Popular Entertainments Work Group Call for Papers
12 December, 2017 by Gillian Arrighi | 0 comments
The Popular Entertainments Working Group welcomes papers from emerging researchers and those joining the Working Group for the first time. Occasional attendees and members are welcome to participate.
Deadline for abstracts: 15 January 2018
Structure of Working Group Meetings
The Popular Entertainments Working Group operates by circulating members’ draft papers (up to 5000 words in length) in advance of the conference, enabling a more focused discussion at our meetings. Once papers are circulated (usually a month prior to the conference), participants are then asked to nominate another paper they’d like to moderate. At our meetings during the conference, we allocate approximately twenty minutes for discussion of each paper. Members are asked to speak about their research for ten minutes; visual or AV material that amplifies or supports their paper in some way is encouraged. (As all papers are read in advance, presenters are not required to provide an oral summary of their paper.) The moderator previously assigned to the paper will then lead the remaining ten minutes of discussion.
Call for papers
The Popular Entertainments Working Group invites papers that either engage with the conference theme, or that explore areas of ongoing interest in the study of popular entertainments. In 2018 the Popular Entertainments Working Group is particularly interested in papers which address:
a) popular entertainments as part of the wider ecology of theatre;
b) methodologies used by researchers in the field of popular entertainments;
c) papers that span a combination of these two;
d) and papers that address the main theme of the 2018 IFTR conference.
Popular entertainments within the ‘legitimate’ theatre ecology
Over its ten-year history the working group has largely been engaged in a project of recuperation, of uncovering varieties of popular entertainment, and of giving them a place ‘at the academic table’, so to speak. As many of the papers presented in the working group indicate, however, popular entertainments are an integral part of theatre ecology. The working group is interested in papers that bring to light the importance of the popular within ‘high’ art practices, or that provide links between the ‘legitimate’ and the ‘illegitimate’. Topics might include, for example:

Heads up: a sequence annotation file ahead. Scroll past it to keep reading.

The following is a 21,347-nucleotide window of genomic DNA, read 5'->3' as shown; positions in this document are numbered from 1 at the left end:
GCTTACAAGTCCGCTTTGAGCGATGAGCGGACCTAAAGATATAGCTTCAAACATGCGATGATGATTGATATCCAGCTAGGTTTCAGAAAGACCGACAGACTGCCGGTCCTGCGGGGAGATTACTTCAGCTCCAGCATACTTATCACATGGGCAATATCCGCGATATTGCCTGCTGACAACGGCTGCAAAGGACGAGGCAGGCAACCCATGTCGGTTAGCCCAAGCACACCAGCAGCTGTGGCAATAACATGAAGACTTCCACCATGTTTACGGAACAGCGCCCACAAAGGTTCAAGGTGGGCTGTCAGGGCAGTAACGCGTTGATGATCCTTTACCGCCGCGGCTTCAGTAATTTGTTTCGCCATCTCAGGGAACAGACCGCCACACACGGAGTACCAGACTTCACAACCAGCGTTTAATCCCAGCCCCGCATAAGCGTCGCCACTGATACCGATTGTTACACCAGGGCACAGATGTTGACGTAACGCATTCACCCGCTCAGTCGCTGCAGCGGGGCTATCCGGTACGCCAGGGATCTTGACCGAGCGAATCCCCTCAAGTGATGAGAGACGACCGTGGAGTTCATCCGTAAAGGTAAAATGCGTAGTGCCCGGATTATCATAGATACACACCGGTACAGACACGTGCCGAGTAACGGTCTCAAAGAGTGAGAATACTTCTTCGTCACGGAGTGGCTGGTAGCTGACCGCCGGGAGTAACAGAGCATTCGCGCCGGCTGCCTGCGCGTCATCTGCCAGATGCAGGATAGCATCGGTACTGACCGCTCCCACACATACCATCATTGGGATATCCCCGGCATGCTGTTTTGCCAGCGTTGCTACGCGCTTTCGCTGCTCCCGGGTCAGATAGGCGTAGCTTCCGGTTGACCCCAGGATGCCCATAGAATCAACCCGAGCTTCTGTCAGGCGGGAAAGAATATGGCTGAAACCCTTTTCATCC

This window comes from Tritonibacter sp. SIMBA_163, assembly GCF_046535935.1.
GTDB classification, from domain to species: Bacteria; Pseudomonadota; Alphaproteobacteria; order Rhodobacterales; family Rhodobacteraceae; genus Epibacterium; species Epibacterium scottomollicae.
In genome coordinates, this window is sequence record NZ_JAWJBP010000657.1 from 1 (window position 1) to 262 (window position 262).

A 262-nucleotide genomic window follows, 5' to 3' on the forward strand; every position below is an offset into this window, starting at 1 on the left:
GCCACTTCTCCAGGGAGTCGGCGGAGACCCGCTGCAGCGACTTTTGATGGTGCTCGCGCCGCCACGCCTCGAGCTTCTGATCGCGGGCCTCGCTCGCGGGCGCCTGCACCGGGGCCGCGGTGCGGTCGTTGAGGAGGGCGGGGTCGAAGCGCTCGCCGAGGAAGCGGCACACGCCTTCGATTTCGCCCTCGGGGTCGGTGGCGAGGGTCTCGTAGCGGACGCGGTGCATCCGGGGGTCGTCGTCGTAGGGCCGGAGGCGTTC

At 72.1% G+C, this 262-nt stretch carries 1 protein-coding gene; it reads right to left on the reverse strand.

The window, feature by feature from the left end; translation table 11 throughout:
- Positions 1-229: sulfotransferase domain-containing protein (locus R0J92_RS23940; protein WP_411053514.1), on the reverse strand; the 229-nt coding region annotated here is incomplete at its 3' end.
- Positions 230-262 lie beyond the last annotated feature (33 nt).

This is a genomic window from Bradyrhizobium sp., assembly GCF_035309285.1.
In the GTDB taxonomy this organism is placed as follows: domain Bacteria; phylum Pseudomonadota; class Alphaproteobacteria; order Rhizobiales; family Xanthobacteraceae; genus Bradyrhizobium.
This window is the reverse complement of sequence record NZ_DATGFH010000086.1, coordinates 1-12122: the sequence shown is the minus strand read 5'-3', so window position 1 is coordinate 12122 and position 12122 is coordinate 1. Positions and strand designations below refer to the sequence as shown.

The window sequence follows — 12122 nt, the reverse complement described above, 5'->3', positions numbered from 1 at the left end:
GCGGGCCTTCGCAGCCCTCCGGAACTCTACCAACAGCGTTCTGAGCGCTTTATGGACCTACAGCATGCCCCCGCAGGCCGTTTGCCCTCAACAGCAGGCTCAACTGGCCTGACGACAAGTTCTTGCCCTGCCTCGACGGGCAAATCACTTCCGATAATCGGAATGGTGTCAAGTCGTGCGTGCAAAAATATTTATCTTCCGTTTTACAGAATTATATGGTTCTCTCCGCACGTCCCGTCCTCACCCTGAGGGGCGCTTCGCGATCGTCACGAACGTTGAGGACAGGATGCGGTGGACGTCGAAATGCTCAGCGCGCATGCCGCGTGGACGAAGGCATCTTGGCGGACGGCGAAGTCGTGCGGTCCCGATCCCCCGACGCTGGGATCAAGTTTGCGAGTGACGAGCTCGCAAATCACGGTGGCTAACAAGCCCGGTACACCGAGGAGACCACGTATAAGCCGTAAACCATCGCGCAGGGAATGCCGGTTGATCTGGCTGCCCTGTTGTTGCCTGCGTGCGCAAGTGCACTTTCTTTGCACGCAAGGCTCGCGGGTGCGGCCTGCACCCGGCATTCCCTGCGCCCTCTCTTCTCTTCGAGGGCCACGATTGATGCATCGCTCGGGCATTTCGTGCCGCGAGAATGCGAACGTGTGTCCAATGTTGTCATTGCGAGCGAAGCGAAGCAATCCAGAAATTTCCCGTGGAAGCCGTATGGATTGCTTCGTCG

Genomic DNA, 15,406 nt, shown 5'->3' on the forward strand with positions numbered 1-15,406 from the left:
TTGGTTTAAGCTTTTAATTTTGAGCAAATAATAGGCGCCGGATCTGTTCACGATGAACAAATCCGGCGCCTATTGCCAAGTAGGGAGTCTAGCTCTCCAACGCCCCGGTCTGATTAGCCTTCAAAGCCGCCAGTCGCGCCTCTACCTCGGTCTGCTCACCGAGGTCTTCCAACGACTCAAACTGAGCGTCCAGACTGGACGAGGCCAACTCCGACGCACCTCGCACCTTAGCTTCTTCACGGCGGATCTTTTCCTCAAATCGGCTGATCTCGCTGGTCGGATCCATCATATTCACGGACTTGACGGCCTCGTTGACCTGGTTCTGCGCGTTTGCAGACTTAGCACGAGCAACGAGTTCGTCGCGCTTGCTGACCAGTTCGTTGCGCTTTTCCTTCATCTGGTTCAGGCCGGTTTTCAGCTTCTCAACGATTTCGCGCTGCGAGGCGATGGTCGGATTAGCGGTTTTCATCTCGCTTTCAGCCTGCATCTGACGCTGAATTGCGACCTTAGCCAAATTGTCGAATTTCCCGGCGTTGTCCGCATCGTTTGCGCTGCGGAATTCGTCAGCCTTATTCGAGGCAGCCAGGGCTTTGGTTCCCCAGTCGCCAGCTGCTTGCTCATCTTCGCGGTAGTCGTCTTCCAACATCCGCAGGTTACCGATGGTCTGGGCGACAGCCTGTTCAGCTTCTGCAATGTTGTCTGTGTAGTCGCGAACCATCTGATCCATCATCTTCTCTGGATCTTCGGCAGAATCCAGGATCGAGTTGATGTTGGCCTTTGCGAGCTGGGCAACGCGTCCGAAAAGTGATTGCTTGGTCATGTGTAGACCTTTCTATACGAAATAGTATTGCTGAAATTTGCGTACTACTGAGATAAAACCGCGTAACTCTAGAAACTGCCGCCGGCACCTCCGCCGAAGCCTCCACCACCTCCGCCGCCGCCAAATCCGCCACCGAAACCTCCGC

- Transfer of practices between ‘high’ and ‘low’;
- Performers who work/ed across genres;
- Technological advances stemming from popular entertainments;
- The changing status of entertainment/art forms e.g. contemporary circus
The working group is also interested in papers concerning the following:
- What are appropriate methodologies for research in popular entertainments, given the often highly ephemeral nature of performances and the often limited archival record of them?
- What are the common sources/methods used, and what difficulties do these present to the researcher?
- What is the ‘archive’? What are the sources commonly being used within our practice, and what are the possibilities and limitations?
- Alternative ‘archives’: what are they, what these might consist of?
- Approaches to reconstruction of an ephemeral performance practice;
- Oral histories: possibilities and limitations;
- ‘Accidental research’: into what strange byways do the limitations of the archive send (or lead) the researcher working in the field of popular entertainments?
Submission of Abstracts
Abstracts of 250-300 words should be submitted no later than 15 January 2018. Please specify ‘Popular Entertainments’ working group when submitting your abstract: https://www.iftr.org/conference/abstract-submission
The full text of participants’ papers (no more than 5000 words) should be emailed to the convenors as a Word attachment by 10 June 2017. Papers will then be distributed to members of the group for reading and a discussant will be allocated to each.
The joint convenors of the Popular Entertainments Working Group are Dr Gillian Arrighi, Senior Lecturer, School of Creative Industries, University of Newcastle, Australia: Gillian.Arrighi@newcastle.edu.au
Dr Mikael Strömberg, University of Gothenburg, Sweden: email@example.com